27th January 08:59
Physician, heal thyself - RATIONAL EXPECTATIONS (diabetes psychiatric down eye heart)
Physician, heal thyself
Sunil Jain Published : January 5, 2004
While most stock market ****ysts, and all proponents of “India Shining”,
continue to pin their faith on pharma firms like Ranbaxy and Dr Reddy’s
achieving great glory by cracking the US generics market (patents on
drugs with revenues of over $40 billion are set to expire by 2007), the
irony is that a much less-iffy market than this one is being neglected,
thanks to the government’s reluctance to pass necessary legislation.
That the strategy to develop drugs similar to those going off-patent in
the US is a risky one, of course, is best exemplified by Morepen
Laboratories that pinned its hopes on developing a Loratadine
formulation once Schering-Plough’s Claritin went off-patent. The plan
bombed last year, however, when Schering-Plough applied to the US FDA to
make its anti-histamine drug available over-the-counter (OTC).
Essentially, proven drugs, that have no side effects and treat
non-serious ailments can be sold without prescriptions, or OTC. This
strategy, of converting drugs just about to go off-patent into OTC ones
is set to accelerate.
As a result, pharma firms in India are now changing their strategy.
Nicholas Piramal, for instance, is focusing more on the $50-60 billion
contract-manufacturing market — the firm has just executed a 5-year
$25million-a-year contract for manufacturing a range of eye-care
products, that are still in their patent period, for AMO in its unit
near Indore — AMO is the second-largest eye-care firm in the US.
Ranbaxy is looking at branded generics, with its own medical
representatives to visit doctors in the US to explain the benefits of
So what is this less iffy market for Indian pharma that I’m talking of?
It’s called “clinical research”, and India is one of the world’s most
ideal locations for this. According to Kotak Securities, the global
market for this is $9 billion right now, and likely to reach $17 billion
by 2007. India’s biggest advantage, ironically, is its large diseased
According to a recent article in the Financial Times, India has 30
million people with heart diseases, 25 million with type-II diabetes and
10 million with psychiatric disorders. And thanks to their poverty, most
of these patients are what’s called “treatment-naive” — that is, they
hardly use medicines, much less any that rival those they are being
According to Kotak, thanks to this huge advantage, the costs of doing
clinical research in India are 40-60 per cent lower than in developed
markets. Since clinical trials comprise around 70 per cent of total
costs of a new drug, using India could bring down the average cost of
$800 million for a new drug by around $200-250 million.
Not surprisingly, around a dozen global contract research organisations,
or CROs, have set up shop in India over the last few years, and even
Indian firms like Nicholas have set up CRO subsidiaries.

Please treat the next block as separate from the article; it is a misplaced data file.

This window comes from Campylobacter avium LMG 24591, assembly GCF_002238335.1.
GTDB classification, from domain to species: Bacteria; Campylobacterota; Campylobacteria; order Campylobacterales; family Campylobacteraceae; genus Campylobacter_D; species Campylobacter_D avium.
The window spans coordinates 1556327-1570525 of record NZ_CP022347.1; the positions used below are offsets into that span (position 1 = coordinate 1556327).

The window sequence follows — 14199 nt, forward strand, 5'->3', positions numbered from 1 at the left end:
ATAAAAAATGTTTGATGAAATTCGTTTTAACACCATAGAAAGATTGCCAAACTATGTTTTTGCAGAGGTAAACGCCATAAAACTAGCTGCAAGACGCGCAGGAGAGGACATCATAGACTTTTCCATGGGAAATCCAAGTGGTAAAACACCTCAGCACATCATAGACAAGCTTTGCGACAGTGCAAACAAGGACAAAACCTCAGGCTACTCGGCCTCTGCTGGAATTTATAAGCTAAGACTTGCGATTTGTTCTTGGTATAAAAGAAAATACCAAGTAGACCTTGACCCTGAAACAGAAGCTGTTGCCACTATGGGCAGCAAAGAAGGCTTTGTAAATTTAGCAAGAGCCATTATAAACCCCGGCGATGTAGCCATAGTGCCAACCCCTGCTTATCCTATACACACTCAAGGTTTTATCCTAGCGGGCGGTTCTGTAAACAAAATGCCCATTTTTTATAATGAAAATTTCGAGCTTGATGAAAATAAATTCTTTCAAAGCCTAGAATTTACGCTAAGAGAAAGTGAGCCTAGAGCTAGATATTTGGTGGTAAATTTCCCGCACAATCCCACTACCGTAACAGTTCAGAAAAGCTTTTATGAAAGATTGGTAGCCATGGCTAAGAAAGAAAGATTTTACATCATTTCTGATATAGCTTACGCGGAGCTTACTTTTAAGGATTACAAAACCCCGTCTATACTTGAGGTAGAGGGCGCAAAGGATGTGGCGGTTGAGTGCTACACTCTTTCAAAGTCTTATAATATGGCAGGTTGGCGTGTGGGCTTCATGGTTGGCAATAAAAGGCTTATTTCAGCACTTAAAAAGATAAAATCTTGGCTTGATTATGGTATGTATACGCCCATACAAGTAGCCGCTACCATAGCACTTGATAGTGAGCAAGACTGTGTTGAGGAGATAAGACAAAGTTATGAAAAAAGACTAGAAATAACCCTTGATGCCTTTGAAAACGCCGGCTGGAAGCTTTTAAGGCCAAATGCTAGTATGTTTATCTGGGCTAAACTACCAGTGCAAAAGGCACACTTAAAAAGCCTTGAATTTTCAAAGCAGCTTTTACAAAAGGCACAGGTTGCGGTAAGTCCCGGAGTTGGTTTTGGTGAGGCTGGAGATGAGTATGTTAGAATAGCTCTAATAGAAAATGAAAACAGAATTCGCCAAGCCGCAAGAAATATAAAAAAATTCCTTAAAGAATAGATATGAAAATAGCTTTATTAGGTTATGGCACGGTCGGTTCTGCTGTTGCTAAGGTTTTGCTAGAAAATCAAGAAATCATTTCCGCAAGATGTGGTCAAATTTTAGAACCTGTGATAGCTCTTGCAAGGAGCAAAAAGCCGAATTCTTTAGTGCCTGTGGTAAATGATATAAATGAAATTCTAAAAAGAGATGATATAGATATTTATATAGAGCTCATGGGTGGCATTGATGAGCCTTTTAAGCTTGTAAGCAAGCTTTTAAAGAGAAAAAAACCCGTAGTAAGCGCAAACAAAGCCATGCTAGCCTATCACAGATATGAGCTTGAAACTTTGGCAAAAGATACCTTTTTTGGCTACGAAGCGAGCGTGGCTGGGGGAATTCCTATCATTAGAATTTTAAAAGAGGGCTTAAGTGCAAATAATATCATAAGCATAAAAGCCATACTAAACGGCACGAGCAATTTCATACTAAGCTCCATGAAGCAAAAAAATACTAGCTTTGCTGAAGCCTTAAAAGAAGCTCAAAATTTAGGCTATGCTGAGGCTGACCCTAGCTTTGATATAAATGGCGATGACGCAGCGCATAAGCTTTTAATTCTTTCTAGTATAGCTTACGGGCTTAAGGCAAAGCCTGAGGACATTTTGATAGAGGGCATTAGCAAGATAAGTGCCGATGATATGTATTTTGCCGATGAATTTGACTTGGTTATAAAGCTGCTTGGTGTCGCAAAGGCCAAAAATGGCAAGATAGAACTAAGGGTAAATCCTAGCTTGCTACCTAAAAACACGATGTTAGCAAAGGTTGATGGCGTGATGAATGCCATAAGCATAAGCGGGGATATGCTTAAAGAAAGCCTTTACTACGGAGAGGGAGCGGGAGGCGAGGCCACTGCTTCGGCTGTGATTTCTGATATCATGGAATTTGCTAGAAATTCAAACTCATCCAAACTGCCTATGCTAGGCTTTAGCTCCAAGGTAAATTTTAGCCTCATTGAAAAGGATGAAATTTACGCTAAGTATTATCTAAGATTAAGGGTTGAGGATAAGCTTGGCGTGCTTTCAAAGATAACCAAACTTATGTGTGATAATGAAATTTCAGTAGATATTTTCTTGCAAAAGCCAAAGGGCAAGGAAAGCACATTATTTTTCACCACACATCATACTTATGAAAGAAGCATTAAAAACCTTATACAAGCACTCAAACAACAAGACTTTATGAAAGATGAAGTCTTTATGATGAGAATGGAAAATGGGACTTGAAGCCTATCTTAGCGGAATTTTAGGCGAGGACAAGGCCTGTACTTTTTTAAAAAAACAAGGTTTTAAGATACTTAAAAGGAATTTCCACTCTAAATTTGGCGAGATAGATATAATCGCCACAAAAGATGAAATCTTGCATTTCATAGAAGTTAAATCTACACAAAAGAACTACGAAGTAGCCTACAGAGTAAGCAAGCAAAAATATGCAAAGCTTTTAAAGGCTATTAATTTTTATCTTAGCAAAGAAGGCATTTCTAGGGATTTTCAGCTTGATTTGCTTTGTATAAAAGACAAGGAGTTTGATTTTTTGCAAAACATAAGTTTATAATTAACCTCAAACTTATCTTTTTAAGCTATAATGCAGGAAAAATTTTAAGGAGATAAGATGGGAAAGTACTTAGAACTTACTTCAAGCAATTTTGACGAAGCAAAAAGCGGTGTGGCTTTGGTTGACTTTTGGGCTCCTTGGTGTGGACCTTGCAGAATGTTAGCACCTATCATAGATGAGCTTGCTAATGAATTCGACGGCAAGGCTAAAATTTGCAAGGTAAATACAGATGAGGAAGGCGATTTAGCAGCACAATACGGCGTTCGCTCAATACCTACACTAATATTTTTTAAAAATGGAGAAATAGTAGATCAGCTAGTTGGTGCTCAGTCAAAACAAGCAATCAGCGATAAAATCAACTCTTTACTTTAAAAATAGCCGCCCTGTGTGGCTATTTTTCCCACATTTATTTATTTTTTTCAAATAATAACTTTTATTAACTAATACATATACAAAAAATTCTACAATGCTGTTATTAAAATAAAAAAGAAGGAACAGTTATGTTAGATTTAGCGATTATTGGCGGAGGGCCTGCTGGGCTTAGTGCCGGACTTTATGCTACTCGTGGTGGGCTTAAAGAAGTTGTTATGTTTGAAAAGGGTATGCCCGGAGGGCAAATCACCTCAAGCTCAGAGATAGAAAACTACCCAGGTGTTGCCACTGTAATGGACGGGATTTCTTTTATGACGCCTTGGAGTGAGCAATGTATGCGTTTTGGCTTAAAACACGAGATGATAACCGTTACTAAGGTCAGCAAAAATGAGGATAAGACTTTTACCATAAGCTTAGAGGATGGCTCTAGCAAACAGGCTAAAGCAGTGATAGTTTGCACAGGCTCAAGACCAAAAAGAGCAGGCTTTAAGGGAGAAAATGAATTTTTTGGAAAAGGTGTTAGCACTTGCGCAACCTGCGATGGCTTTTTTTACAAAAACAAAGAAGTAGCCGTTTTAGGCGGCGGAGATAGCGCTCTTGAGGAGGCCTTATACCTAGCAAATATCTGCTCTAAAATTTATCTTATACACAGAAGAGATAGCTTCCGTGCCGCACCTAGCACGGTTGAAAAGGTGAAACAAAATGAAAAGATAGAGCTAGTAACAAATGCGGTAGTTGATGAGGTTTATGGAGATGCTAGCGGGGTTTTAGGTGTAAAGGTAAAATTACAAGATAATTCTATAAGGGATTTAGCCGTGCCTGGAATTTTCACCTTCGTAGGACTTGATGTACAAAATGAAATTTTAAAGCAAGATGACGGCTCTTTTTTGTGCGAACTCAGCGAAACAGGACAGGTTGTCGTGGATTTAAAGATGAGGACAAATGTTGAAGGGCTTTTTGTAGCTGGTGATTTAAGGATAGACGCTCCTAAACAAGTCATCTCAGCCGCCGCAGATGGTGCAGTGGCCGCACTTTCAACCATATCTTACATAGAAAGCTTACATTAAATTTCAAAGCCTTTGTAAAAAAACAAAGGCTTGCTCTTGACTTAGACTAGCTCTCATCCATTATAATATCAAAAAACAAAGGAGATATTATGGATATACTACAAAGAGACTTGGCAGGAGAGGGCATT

So, why’s the clinical trial outsourcing business so small in India? One
reason is the government does not allow Phase I trials, or the very
first phase of drug trials on a batch of 20-100 healthy volunteers, to
see how a drug is absorbed in the body, metabolised and then excreted.
Phase II trials involves several hundred patients, and Phase III
involves thousands of patients, and typically lasts 5-6 years. One would
presume this refusal to allow Phase I testing is due to the laudable
objective of not wanting Indians to be the first guinea pigs.
That this is not the reason, however, becomes clear from the fact that
Phase I trials are allowed for drugs discovered in India! Presumably,
then, the reason for not allowing Phase I trials on MNC drugs is that,
either the government feels their drugs are far inferior to the ones
developed here, or that we don’t want their business — the other BPO
business is doing well, and India doesn’t need any more forex since it
already has $100 billion in reserves!
But, despite the fact that Phase II and III trials for MNC drugs are
allowed, this business hasn’t grown to significant amounts either. The
reason is due to something called “data exclusivity” which India does
not practice right now. When companies do clinical trials, they have to
submit all their test results to the regulator.
Now, if this data leaks out to rivals, they would clearly benefit from
it — India’s record in “data protection” is still weak. Second, related
to this, is the issue of data exclusivity — if there is no law on data
exclusivity, based on the original company’s clinical trials data, a
regulator can grant approvals for rivals’ drugs, even if they have not
conducted the full gamut of clinical trials.
Naturally, then, few companies want to do clinical trials in a country
where their data can be misused to benefit rivals. This blocks off a
huge business potential of at least $17 billion for the country, and a
lot more if MNCs are to get basic research done in India — US firms
spent $30 billion on R&D last year — and then clinical trials of drugs
Even so, the government’s position on data exclusivity still makes some
kind of sense in a situation where only foreign firms are developing new
drugs, and are using India merely as a testing centre to lower their
But today, with Indian pharma firms like Ranbaxy and Dr Reddy’s also
looking at new drug discovery as a growth model, the policy even
dissuades them from testing in India. It’s worse than cutting off one’s
nose to spite the face.